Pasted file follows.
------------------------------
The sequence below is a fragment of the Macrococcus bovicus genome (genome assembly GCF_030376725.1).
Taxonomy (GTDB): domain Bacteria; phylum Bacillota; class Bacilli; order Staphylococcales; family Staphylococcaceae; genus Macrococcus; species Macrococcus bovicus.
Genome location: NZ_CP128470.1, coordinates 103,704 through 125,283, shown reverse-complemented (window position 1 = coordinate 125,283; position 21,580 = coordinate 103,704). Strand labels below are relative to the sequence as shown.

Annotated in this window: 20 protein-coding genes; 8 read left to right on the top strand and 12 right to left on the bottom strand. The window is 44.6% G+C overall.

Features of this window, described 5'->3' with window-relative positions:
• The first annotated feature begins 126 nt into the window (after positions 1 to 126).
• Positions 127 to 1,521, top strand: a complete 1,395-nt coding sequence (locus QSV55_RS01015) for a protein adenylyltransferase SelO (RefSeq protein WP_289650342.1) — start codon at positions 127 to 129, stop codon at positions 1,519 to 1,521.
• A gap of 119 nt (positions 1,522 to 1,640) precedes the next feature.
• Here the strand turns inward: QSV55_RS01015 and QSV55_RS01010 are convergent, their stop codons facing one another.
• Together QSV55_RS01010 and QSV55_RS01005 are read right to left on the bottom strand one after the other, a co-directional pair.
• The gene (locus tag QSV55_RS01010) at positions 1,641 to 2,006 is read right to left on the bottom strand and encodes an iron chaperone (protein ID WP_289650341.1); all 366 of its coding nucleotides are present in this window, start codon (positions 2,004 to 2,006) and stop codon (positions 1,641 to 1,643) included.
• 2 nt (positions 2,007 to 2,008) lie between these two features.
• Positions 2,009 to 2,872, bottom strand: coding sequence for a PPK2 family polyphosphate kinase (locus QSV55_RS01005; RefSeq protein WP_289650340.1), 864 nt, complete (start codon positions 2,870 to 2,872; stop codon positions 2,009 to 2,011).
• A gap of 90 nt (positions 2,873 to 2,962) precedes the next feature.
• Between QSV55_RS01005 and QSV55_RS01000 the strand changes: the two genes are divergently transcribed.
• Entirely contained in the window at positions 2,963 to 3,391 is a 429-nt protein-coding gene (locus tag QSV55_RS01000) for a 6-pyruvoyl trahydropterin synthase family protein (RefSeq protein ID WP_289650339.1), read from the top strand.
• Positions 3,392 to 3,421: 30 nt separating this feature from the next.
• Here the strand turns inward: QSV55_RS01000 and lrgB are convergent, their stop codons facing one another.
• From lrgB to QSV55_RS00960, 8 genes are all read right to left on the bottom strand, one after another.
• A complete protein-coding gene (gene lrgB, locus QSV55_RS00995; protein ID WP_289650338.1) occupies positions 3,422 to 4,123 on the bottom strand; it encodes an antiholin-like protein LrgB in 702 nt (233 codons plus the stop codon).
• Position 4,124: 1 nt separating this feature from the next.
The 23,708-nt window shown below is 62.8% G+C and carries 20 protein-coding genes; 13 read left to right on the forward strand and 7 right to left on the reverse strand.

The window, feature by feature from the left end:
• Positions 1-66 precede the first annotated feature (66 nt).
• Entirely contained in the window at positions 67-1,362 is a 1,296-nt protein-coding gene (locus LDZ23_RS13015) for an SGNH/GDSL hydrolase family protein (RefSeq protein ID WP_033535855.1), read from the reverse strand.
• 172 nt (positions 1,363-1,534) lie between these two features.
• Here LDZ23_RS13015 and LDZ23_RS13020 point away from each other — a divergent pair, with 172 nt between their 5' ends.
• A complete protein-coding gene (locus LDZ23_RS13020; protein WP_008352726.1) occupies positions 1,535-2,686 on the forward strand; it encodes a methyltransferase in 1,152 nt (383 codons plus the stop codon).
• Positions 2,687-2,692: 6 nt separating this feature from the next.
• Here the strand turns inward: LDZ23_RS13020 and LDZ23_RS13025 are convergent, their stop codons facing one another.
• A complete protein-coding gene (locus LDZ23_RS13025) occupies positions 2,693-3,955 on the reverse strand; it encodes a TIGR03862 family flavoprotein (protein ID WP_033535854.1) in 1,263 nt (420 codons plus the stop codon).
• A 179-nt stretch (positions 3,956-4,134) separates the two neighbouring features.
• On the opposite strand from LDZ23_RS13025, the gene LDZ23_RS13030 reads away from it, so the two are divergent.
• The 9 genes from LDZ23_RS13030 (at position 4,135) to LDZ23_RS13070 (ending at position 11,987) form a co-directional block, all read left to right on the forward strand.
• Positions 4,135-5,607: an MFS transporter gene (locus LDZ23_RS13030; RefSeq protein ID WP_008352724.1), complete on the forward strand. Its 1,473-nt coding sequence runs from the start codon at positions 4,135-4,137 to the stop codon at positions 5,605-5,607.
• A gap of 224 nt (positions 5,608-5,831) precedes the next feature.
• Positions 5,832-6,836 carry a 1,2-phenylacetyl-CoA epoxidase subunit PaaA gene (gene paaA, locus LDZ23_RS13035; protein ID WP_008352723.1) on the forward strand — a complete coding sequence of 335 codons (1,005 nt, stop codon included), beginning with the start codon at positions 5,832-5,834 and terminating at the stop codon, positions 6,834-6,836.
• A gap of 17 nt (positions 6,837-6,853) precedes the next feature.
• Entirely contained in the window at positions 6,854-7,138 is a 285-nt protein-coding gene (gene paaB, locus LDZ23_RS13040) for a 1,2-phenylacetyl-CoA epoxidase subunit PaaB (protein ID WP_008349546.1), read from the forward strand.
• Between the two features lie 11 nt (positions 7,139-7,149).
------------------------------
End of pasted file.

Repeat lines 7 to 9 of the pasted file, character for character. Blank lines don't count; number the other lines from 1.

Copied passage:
• Positions 127 to 1,521, top strand: a complete 1,395-nt coding sequence (locus QSV55_RS01015) for a protein adenylyltransferase SelO (RefSeq protein WP_289650342.1) — start codon at positions 127 to 129, stop codon at positions 1,519 to 1,521.
• A gap of 119 nt (positions 1,522 to 1,640) precedes the next feature.
• Here the strand turns inward: QSV55_RS01015 and QSV55_RS01010 are convergent, their stop codons facing one another.